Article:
Afghanistan Indecision 2013: Is the zero option for real? The Pentagon may trim furlough days again; The Navy’s drone, Walloped; The Poo pond saga continues; A life worth living: Sir Adrian Carton de Wiart; And a bit more.
By Gordon Lubold Is There Really a ‘Zero Option’ for Afghanistan? The Aftermath of the NYT’s story this week that floated the idea once again of a "zero option" – no troops in Afghanistan after 2014 – had the administration scrambling to provide answers even as it seemed unable to spell out anything definitive. Many ...
By Gordon Lubold
By Gordon Lubold
Is There Really a ‘Zero Option’ for Afghanistan? The Aftermath of the NYT’s story this week that floated the idea once again of a "zero option" – no troops in Afghanistan after 2014 – had the administration scrambling to provide answers even as it seemed unable to spell out anything definitive. Many believe it’s simply a bluff as the U.S. negotiates a security agreement with Afghanistan. But if so, it may not be worth the trouble as the mere talk of walking out of Afghanistan with nothing left – with reminders of Iraq still lingering – angers so many in so many quarters. To questions on the matter yesterday at the Senate Foreign Relations Committee, Special Representative for Afghanistan and Pakistan Jim Dobbins provided the administration’s refrain, saying Obama was "still reviewing his options" on the issue. But earlier this week, House Armed Services Committee Chairman Rep. Buck McKeon, the Republican from California, said he had been assured by the administration that no zero option existed. McKeon: "News of the ‘zero option’ damages our position in Afghanistan, erodes our standing with our allies, emboldens the Taliban, and demoralizes our troops. I call on the president to confirm the assurances of his senior officials and clarify his ‘zero option’ position."
Naming the source: Although Dobbins was vague during the hearing yesterday on the options confronting the administration, a Committee aide tells Situation Report that it was Dobbins who assured McKeon that the zero option was off the table.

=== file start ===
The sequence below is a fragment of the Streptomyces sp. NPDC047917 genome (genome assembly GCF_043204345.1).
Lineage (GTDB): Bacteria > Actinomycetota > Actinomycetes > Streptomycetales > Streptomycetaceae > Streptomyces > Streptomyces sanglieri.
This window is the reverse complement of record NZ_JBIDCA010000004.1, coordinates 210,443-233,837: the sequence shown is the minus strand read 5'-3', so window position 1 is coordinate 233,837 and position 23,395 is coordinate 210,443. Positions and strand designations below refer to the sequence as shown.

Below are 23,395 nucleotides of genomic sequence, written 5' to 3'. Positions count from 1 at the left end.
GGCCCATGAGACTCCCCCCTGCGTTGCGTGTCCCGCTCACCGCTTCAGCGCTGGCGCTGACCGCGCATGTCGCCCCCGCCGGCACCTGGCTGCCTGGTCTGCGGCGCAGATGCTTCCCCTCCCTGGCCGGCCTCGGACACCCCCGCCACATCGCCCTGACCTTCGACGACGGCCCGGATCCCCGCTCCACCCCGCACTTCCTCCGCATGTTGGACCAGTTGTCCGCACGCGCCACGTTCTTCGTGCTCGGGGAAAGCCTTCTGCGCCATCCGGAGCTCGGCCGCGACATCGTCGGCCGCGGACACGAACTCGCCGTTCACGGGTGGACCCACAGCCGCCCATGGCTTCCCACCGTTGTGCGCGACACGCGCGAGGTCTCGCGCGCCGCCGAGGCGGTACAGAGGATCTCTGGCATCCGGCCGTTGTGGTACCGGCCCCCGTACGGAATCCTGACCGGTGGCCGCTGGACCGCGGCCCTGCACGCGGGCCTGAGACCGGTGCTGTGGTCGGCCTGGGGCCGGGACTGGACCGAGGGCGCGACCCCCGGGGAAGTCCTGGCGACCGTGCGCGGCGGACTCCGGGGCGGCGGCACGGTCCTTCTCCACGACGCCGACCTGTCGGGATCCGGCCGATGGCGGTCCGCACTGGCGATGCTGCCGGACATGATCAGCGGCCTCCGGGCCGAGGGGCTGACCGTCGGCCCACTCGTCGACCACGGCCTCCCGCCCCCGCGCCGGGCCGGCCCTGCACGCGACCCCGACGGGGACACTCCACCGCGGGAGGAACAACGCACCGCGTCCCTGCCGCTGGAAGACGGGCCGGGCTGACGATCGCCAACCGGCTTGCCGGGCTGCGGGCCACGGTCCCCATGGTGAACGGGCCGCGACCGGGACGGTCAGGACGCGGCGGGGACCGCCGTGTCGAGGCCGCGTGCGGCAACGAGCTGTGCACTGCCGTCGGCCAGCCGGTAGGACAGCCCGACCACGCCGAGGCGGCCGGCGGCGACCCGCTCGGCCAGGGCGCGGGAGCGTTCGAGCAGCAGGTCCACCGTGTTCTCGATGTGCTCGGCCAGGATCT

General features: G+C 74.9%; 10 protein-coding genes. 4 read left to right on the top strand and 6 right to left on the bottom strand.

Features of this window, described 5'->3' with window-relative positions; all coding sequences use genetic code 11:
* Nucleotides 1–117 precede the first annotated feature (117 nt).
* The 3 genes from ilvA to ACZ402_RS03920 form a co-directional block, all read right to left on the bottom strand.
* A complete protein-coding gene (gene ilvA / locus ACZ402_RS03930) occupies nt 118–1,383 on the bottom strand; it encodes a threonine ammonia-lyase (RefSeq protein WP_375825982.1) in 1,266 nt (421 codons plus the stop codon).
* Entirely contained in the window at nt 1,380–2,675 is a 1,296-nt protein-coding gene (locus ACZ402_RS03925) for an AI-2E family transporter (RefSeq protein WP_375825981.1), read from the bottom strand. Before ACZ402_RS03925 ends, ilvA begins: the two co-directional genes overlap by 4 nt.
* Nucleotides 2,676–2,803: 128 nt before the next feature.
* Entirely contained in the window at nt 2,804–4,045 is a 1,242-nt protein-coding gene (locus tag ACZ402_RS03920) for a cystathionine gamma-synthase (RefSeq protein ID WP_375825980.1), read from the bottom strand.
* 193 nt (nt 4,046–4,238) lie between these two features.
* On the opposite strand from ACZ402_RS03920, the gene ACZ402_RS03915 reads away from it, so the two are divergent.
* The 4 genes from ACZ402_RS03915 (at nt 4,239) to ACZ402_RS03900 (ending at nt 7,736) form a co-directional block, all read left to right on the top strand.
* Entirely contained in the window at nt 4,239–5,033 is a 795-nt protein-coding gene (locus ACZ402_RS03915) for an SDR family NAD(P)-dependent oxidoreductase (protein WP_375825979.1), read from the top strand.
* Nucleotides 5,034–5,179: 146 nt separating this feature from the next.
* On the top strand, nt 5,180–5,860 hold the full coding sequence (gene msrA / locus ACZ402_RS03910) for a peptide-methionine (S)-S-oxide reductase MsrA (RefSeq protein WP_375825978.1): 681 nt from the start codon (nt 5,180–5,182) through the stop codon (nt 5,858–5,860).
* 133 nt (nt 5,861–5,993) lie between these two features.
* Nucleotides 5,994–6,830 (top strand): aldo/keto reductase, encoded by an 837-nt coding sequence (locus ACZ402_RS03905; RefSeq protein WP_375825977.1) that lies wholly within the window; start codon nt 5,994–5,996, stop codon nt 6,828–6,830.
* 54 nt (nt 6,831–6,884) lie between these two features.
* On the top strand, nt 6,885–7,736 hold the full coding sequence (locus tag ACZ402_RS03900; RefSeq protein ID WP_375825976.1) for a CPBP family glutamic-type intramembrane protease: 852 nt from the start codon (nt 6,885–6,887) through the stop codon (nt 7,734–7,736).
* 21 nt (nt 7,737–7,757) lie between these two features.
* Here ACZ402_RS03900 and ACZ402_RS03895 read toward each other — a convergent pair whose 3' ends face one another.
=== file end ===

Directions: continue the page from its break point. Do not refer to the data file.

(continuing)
The decision from the White House on a troop commitment for Afghanistan is a growing political liability as both Democrats and Republicans ask: where is it? It remains a mystery even to top national security officials why the administration has failed to at least throw out a number for the amount of troops it would like to leave in Afghanistan after the drawdown of combat forces at the end of 2014. Many believe that if the White House could articulate a specific number of troops it would like for the country, it would quell criticisms from allies, the Afghans themselves and members on the Hill. At this point, any number would suffice – it could be modified as circumstances dictated, experts say. At a hearing yesterday, leading Democrats voiced with increasing alarm the administration’s radio silence on the issue.
Senate Foreign Relations Committee Chairman Bob Menendez, Democrat from New Jersey, as quoted by the WaPo this morning: "The lack of clarity on this point has led to too much hedging in the region…Afghans who may otherwise be interested in building a fledgling democracy want to know that they will not be abandoned by the United States as the Taliban claims they will be." Read the rest of the WaPo’s story, here.
Carnegie Endowment’s Sarah Chayes, who participated in the hearing yesterday: "As for residual U.S. troops, I don’t think 10,000 would make much more of an impact on security and stability in Afghanistan than zero. My reading of the signals in this town is that zero is a likely bet. And to be honest, in the absence of an overall policy framework within which the commitment and sacrifice would make sense, I find it hard to argue with that. But how to get to zero responsibly, without Afghanistan unraveling behind us?" Her full written statement, here.
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The Pentagon may trim the number of furlough days once again. Defense officials are taking a hard look at reducing the number of days DOD civilians must be forced onto unpaid vacation, marking what would be the third reduction in the number of furlough days since the Pentagon first announced it would use unpaid leave as a way to meet budget demands. Pentagon officials may reduce by as many as three days, from 11 to 8, the number of days defense civilians would be required to be on unpaid leave, Situation Report has learned. The furlough program began for the Defense Department just this week, with an unofficial "fun run" to keep up morale; meanwhile, anyone working in the building can see the impacts: people one would expect to see or meet with in the building could as easily be gone. We’re told that this week the Pentagon had to turn down at least one interview request for Pat Tamburrino, chief of staff for the Acting Undersecretary of Defense for Personnel and Readiness – who has been critical to furlough planning – because he was on, wait for it… furlough.